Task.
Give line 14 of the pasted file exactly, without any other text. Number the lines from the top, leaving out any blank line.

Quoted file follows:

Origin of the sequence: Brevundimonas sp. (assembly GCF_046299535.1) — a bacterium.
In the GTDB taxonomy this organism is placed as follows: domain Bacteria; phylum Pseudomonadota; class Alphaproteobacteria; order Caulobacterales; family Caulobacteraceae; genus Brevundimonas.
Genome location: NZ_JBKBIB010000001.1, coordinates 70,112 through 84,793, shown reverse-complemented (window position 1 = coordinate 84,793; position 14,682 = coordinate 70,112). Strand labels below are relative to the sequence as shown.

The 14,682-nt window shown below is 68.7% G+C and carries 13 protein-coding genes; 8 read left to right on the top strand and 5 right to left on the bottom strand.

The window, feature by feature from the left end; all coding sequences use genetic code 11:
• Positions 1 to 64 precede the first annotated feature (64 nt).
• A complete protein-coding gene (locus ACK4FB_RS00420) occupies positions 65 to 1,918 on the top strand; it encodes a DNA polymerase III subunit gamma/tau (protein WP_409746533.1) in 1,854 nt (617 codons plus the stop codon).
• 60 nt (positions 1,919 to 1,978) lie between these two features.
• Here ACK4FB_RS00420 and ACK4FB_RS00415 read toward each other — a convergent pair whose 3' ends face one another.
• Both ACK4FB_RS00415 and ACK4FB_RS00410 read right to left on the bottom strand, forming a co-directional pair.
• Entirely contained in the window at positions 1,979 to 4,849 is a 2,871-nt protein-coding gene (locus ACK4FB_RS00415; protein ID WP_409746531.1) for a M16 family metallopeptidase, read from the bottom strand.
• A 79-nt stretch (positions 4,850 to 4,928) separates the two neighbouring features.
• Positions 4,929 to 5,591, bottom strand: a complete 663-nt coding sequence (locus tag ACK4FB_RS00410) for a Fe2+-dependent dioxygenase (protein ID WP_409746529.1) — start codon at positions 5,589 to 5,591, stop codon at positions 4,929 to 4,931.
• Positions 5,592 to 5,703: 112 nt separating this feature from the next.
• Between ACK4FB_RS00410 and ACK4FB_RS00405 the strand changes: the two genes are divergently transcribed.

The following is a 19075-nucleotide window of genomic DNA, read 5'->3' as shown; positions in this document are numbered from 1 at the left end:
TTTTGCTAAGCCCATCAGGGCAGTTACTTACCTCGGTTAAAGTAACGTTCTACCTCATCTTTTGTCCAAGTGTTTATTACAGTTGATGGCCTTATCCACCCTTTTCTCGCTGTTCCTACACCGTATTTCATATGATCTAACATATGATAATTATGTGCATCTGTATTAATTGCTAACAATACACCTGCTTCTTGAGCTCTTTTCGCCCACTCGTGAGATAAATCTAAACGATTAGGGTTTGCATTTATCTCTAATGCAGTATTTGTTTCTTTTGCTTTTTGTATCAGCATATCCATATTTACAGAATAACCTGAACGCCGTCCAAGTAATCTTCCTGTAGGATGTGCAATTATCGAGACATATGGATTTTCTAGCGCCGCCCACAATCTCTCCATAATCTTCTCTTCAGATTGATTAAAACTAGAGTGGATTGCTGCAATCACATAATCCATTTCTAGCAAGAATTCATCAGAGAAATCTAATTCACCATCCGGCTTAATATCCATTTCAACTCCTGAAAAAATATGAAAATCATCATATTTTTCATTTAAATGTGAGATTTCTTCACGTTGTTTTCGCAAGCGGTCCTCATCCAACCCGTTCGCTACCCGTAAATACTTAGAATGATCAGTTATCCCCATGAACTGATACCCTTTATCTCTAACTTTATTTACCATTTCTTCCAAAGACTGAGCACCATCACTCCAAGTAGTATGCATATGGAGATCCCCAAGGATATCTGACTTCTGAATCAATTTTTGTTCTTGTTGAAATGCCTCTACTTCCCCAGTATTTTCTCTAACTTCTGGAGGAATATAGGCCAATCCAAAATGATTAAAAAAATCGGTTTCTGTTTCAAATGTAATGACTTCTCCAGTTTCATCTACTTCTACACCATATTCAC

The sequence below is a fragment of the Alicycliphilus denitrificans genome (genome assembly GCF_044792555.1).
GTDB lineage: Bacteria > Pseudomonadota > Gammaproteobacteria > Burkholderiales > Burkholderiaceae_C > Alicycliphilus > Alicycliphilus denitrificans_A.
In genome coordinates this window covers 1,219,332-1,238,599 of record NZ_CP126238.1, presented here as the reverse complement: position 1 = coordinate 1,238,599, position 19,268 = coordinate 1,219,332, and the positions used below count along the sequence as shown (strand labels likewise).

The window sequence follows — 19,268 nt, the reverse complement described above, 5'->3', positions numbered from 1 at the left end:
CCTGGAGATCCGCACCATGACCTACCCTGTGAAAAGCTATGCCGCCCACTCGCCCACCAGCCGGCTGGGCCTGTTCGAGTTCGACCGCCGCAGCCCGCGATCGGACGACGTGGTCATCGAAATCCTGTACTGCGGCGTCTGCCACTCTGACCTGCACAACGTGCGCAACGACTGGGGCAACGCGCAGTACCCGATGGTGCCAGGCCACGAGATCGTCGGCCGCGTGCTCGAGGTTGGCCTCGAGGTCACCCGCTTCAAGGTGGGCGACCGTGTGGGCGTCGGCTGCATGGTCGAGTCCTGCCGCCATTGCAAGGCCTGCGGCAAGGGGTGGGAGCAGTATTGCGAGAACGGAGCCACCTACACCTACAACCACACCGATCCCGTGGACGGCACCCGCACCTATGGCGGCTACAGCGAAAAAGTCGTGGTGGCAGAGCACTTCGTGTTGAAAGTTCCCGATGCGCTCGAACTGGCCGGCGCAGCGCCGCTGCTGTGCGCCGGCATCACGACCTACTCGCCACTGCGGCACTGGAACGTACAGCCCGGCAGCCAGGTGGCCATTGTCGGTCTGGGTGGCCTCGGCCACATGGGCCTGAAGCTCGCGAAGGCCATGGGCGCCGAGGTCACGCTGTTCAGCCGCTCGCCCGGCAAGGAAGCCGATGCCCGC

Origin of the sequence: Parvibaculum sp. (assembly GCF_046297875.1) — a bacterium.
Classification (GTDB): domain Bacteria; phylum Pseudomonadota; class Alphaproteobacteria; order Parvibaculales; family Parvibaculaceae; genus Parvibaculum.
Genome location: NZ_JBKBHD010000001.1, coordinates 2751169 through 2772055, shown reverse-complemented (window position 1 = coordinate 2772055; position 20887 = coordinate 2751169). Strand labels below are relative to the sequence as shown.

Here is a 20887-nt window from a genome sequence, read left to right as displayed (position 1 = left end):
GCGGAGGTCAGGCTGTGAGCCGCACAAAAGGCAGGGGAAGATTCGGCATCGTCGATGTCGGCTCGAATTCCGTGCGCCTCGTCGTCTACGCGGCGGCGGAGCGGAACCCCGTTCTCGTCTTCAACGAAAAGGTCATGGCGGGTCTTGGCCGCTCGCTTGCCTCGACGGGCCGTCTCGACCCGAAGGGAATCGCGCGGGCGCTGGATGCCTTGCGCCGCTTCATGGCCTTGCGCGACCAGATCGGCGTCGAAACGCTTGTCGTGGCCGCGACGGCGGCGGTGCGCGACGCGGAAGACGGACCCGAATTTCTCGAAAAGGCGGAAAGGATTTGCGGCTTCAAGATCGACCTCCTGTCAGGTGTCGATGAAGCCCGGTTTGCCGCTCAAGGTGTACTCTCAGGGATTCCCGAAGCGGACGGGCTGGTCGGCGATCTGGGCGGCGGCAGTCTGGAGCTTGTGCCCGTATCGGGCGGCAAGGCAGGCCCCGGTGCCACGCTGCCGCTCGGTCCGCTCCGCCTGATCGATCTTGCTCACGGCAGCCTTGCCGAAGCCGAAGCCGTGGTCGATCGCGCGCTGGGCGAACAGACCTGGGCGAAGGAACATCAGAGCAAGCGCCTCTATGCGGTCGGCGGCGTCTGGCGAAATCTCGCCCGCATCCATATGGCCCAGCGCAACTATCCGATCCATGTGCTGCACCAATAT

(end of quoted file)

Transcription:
• Positions 5,592 to 5,703: 112 nt separating this feature from the next.